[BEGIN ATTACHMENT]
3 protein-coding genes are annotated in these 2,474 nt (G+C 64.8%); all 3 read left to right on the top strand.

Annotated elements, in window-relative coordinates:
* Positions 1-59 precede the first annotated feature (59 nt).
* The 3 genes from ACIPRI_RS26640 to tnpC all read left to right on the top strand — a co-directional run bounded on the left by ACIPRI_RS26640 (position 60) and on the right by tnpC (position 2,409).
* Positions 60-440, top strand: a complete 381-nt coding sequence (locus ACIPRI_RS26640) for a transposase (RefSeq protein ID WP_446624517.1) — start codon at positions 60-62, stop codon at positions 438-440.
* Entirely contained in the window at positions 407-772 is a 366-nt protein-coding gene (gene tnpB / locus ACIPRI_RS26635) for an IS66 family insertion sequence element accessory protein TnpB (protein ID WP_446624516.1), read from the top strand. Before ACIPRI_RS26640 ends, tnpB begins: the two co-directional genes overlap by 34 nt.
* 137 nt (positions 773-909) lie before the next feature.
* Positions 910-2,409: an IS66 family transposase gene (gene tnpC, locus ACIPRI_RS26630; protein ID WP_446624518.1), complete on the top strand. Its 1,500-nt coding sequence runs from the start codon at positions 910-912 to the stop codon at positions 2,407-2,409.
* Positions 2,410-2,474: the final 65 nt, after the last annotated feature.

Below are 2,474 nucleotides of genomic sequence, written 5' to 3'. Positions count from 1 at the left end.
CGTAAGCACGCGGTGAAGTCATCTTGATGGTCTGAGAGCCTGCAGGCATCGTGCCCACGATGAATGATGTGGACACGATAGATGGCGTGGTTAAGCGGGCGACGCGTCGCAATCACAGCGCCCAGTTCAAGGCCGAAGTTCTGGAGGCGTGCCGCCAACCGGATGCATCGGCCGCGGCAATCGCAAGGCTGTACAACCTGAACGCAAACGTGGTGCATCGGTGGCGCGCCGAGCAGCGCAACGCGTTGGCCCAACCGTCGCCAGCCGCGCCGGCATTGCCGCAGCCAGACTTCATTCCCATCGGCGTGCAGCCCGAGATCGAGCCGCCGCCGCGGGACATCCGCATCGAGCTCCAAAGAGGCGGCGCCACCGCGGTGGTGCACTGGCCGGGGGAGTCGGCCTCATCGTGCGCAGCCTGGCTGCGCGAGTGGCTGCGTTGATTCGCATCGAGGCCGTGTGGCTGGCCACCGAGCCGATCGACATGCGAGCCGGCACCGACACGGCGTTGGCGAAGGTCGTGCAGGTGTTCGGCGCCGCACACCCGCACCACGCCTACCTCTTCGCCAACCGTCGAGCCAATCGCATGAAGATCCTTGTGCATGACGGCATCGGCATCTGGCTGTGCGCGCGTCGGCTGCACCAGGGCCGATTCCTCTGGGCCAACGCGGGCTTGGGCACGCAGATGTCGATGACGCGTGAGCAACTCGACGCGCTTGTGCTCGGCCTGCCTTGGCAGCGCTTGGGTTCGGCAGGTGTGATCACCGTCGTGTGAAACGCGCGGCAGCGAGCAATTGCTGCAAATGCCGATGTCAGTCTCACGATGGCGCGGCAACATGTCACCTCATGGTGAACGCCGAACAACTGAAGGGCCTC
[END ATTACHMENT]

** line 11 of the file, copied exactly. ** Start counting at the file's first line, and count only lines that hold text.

CGTAAGCACGCGGTGAAGTCATCTTGATGGTCTGAGAGCCTGCAGGCATCGTGCCCACGATGAATGATGTGGACACGATAGATGGCGTGGTTAAGCGGGCGACGCGTCGCAATCACAGCGCCCAGTTCAAGGCCGAAGTTCTGGAGGCGTGCCGCCAACCGGATGCATCGGCCGCGGCAATCGCAAGGCTGTACAACCTGAACGCAAACGTGGTGCATCGGTGGCGCGCCGAGCAGCGCAACGCGTTGGCCCAACCGTCGCCAGCCGCGCCGGCATTGCCGCAGCCAGACTTCATTCCCATCGGCGTGCAGCCCGAGATCGAGCCGCCGCCGCGGGACATCCGCATCGAGCTCCAAAGAGGCGGCGCCACCGCGGTGGTGCACTGGCCGGGGGAGTCGGCCTCATCGTGCGCAGCCTGGCTGCGCGAGTGGCTGCGTTGATTCGCATCGAGGCCGTGTGGCTGGCCACCGAGCCGATCGACATGCGAGCCGGCACCGACACGGCGTTGGCGAAGGTCGTGCAGGTGTTCGGCGCCGCACACCCGCACCACGCCTACCTCTTCGCCAACCGTCGAGCCAATCGCATGAAGATCCTTGTGCATGACGGCATCGGCATCTGGCTGTGCGCGCGTCGGCTGCACCAGGGCCGATTCCTCTGGGCCAACGCGGGCTTGGGCACGCAGATGTCGATGACGCGTGAGCAACTCGACGCGCTTGTGCTCGGCCTGCCTTGGCAGCGCTTGGGTTCGGCAGGTGTGATCACCGTCGTGTGAAACGCGCGGCAGCGAGCAATTGCTGCAAATGCCGATGTCAGTCTCACGATGGCGCGGCAACATGTCACCTCATGGTGAACGCCGAACAACTGAAGGGCCTC